Andrew Bailey: There is ‘high level of uncertainty in economy’
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A communities minister was accused of his allocation of the UK Community Renewal Fund being a “sham”. Speaking at Westminster, he defended the post-Brexit Fund, which aims to create opportunities for the people most in need across the country, was not “dodgy” or “double-dealing”.
Tory frontbencher Lord Greenhalgh was questioned over the results of a study by the University of West London on the allocation of the Fund.
It showed around a fifth of funding had been assigned to areas in the bottom 20 percent of the Index of Multiple Deprivation (IMD), while two-thirds had gone to areas ranked in the top half.
The findings suggest most of the funding is going to better-off areas rather than to the most deprived ones.
Lord Greenhalgh told Parliament: “As a local authority leader for some of the most deprived parts of the country, I used to look at the Index of Multiple Deprivation very carefully.”
Indices of Deprivation are a unique measure of relative deprivation at a small local area level across England produced and used by the Department for Levelling Up, Housing and Communities.
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They provide measures of poverty based on the conditions of income; employment; education, skills and training; health and disability; crime; barriers to housing and housing services, and living environment.
The combined information of these seven elements paints the full picture for the IDM.
In a strongly-worded accusation, Lib Dem Baroness Garden of Frognal said: “Surely this fund is flawed and something of a sham.
“The money should be going to areas with high levels of deprivation, but places such as Knowsley in Merseyside, Sandwell, Middlesbrough and Hyndburn have received no moneys at all from this fund.”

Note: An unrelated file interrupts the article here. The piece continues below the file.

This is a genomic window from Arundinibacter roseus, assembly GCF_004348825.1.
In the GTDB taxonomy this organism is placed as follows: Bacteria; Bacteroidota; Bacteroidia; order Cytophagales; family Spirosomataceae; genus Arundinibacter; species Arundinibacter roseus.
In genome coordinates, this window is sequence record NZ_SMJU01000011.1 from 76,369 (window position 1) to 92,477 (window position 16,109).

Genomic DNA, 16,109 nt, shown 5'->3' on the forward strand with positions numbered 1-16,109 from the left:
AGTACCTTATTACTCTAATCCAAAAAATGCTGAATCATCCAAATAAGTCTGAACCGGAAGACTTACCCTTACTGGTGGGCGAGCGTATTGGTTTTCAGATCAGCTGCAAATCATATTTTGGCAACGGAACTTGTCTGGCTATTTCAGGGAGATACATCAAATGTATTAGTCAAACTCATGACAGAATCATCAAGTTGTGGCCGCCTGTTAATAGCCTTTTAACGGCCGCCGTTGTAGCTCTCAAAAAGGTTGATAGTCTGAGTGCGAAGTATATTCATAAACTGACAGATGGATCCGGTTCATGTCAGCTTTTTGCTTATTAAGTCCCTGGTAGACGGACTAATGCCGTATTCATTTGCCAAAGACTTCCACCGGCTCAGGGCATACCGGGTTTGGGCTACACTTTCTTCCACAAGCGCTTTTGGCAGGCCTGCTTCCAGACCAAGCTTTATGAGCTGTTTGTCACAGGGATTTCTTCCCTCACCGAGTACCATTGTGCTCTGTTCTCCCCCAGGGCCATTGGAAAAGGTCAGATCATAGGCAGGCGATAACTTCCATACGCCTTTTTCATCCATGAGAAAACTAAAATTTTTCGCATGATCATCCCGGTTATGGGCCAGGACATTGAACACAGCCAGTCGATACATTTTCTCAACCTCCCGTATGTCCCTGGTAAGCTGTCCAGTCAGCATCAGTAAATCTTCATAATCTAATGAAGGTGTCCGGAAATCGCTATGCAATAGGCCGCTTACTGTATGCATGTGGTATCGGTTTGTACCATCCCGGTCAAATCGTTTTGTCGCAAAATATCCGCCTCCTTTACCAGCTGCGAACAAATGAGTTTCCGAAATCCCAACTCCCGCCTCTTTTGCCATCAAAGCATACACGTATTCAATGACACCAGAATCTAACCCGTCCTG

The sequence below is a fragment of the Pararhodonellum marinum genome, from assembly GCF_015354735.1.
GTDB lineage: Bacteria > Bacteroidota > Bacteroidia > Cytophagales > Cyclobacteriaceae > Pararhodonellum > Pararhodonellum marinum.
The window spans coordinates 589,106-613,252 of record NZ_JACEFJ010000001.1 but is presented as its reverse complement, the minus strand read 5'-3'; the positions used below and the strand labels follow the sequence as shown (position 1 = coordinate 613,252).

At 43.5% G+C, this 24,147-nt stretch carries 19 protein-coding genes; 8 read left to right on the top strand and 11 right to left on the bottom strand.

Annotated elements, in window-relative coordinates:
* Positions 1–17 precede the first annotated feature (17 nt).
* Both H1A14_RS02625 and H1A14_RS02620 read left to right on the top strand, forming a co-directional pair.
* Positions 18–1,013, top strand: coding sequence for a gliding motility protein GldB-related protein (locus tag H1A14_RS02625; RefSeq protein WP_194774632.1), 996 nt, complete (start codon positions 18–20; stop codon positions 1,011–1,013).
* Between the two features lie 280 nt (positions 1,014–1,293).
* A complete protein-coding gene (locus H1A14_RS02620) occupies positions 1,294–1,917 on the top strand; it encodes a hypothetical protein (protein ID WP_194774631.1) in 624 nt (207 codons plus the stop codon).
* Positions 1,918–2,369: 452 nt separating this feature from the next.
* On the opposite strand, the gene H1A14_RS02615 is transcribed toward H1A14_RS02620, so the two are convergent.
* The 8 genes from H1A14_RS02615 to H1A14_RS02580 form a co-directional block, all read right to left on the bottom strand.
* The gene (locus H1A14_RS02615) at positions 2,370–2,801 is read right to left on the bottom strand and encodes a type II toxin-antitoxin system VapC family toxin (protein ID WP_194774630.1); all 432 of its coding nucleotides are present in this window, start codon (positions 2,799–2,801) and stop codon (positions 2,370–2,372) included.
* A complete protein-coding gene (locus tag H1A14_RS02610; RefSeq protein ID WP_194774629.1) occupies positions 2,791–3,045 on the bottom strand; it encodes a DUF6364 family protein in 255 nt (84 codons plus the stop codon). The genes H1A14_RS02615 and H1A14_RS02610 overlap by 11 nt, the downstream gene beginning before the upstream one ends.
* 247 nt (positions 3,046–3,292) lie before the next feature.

To this, Lord Greenhalgh replied: “The sham is the analysis conducted by the University of West London.
“I have lived in west London all my life and I have never heard of the University of West London.
“Its error-strewn report has made this into something, but it contains error after error and there is no basis on which its analysis has any merit whatsoever.”
The minister continued: “The borough that I led for six years had some of the most deprived communities, so I understand that, but the purpose of this fund was not to identify those most deprived communities.
“It focused on what was going to lift economies and therefore provide job opportunities and enable us to thrive us a nation. That was its purpose.”
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Labour peer Lord Watts asked: “Is the minister saying that there is nothing that the Government and this fund can do to help councils and areas such as Knowsley to level up?”
Lord Greenhalgh answered: “Of course I am not saying that. I am saying that there is a methodology and approach and that they are transparent.
“We have funded those bids according to that methodology.
“There is nothing controversial about that – there is nothing to see here.”
Questioned over holds to the funding allocation, Lord Greenhalgh said: “There is always delay. Things just take time.
“We have been through a global pandemic and, yes, this will probably delay things, but the commitment is there — there is clarity — and this is not a case of double-dealing or dodginess.
“A clear methodology has been set out. It will benefit all the regions of the UK pretty much in equal part.”
Rt Hon Robert Jenrick, Secretary of State for Housing, Communities and Local Government, wrote about the fund: “We recognise that each area has its unique challenges requiring unique solutions.
“So each pilot will empower places to explore how best to tackle local challenges — whether through building skills, supporting local businesses, supporting communities and places, or providing employment support — to build communities where people want to live, work and visit, while allowing government to evaluate how best to ensure levelling up right across the country.
“There is a real opportunity to help build the safer, greener, more prosperous and neighbourly country that we all want to see after Covid.”
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